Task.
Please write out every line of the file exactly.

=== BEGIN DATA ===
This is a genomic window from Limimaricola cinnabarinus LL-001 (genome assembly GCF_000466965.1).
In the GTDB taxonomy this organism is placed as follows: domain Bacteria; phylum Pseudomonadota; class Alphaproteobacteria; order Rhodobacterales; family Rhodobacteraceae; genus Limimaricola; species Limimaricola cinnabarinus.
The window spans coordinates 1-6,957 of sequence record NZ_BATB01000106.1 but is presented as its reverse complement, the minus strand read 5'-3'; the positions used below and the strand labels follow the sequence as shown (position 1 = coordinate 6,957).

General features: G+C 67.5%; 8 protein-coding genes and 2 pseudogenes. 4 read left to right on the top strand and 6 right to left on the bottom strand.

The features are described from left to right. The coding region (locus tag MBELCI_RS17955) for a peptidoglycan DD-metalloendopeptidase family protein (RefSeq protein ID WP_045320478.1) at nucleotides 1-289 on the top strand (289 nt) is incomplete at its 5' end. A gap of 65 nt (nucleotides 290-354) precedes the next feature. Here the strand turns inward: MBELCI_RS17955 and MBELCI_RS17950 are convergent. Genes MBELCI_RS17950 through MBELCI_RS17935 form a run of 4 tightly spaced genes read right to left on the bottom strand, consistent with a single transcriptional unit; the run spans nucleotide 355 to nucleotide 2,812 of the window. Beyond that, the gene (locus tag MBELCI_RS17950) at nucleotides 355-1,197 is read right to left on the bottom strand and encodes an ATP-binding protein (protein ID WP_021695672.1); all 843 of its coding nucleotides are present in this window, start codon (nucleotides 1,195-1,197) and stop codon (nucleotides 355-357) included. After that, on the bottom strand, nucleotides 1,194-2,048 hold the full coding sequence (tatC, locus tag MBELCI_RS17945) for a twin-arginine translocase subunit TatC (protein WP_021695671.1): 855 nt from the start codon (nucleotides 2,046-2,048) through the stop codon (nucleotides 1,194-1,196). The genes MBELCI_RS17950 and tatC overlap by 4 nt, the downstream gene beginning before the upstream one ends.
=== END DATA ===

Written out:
This is a genomic window from Limimaricola cinnabarinus LL-001 (genome assembly GCF_000466965.1).
In the GTDB taxonomy this organism is placed as follows: domain Bacteria; phylum Pseudomonadota; class Alphaproteobacteria; order Rhodobacterales; family Rhodobacteraceae; genus Limimaricola; species Limimaricola cinnabarinus.
The window spans coordinates 1-6,957 of sequence record NZ_BATB01000106.1 but is presented as its reverse complement, the minus strand read 5'-3'; the positions used below and the strand labels follow the sequence as shown (position 1 = coordinate 6,957).

General features: G+C 67.5%; 8 protein-coding genes and 2 pseudogenes. 4 read left to right on the top strand and 6 right to left on the bottom strand.

The features are described from left to right. The coding region (locus tag MBELCI_RS17955) for a peptidoglycan DD-metalloendopeptidase family protein (RefSeq protein ID WP_045320478.1) at nucleotides 1-289 on the top strand (289 nt) is incomplete at its 5' end. A gap of 65 nt (nucleotides 290-354) precedes the next feature. Here the strand turns inward: MBELCI_RS17955 and MBELCI_RS17950 are convergent. Genes MBELCI_RS17950 through MBELCI_RS17935 form a run of 4 tightly spaced genes read right to left on the bottom strand, consistent with a single transcriptional unit; the run spans nucleotide 355 to nucleotide 2,812 of the window. Beyond that, the gene (locus tag MBELCI_RS17950) at nucleotides 355-1,197 is read right to left on the bottom strand and encodes an ATP-binding protein (protein ID WP_021695672.1); all 843 of its coding nucleotides are present in this window, start codon (nucleotides 1,195-1,197) and stop codon (nucleotides 355-357) included. After that, on the bottom strand, nucleotides 1,194-2,048 hold the full coding sequence (tatC, locus tag MBELCI_RS17945) for a twin-arginine translocase subunit TatC (protein WP_021695671.1): 855 nt from the start codon (nucleotides 2,046-2,048) through the stop codon (nucleotides 1,194-1,196). The genes MBELCI_RS17950 and tatC overlap by 4 nt, the downstream gene beginning before the upstream one ends.